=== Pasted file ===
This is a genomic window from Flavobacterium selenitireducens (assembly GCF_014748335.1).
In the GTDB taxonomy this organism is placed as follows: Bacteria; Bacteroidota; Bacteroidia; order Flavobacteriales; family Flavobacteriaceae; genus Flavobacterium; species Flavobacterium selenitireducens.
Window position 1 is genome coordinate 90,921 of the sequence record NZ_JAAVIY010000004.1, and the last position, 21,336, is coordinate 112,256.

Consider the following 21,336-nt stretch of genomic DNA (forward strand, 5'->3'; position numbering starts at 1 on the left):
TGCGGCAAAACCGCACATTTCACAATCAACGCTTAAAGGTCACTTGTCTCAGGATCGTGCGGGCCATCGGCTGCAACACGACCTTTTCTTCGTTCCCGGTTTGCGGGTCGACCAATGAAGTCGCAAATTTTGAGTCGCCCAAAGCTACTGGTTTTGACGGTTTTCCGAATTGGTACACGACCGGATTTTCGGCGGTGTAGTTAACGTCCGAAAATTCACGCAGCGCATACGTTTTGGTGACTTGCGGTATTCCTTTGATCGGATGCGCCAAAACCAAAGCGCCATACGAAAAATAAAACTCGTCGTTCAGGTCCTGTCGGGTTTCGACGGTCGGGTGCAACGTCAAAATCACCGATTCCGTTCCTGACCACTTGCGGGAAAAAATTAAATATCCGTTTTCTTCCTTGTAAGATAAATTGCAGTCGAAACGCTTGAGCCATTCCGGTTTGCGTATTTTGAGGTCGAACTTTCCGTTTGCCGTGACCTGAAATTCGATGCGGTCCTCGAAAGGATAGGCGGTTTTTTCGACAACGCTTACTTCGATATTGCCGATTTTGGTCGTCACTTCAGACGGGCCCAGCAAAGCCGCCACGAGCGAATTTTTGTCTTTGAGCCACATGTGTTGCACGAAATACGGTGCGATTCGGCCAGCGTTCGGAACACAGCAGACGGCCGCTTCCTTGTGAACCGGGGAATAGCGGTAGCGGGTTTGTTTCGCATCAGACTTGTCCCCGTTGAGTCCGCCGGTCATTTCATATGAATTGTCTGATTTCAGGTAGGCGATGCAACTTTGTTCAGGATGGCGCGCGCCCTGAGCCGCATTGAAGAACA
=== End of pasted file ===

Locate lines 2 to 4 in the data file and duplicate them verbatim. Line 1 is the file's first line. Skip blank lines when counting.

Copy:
In the GTDB taxonomy this organism is placed as follows: Bacteria; Bacteroidota; Bacteroidia; order Flavobacteriales; family Flavobacteriaceae; genus Flavobacterium; species Flavobacterium selenitireducens.
Window position 1 is genome coordinate 90,921 of the sequence record NZ_JAAVIY010000004.1, and the last position, 21,336, is coordinate 112,256.

Consider the following 21,336-nt stretch of genomic DNA (forward strand, 5'->3'; position numbering starts at 1 on the left):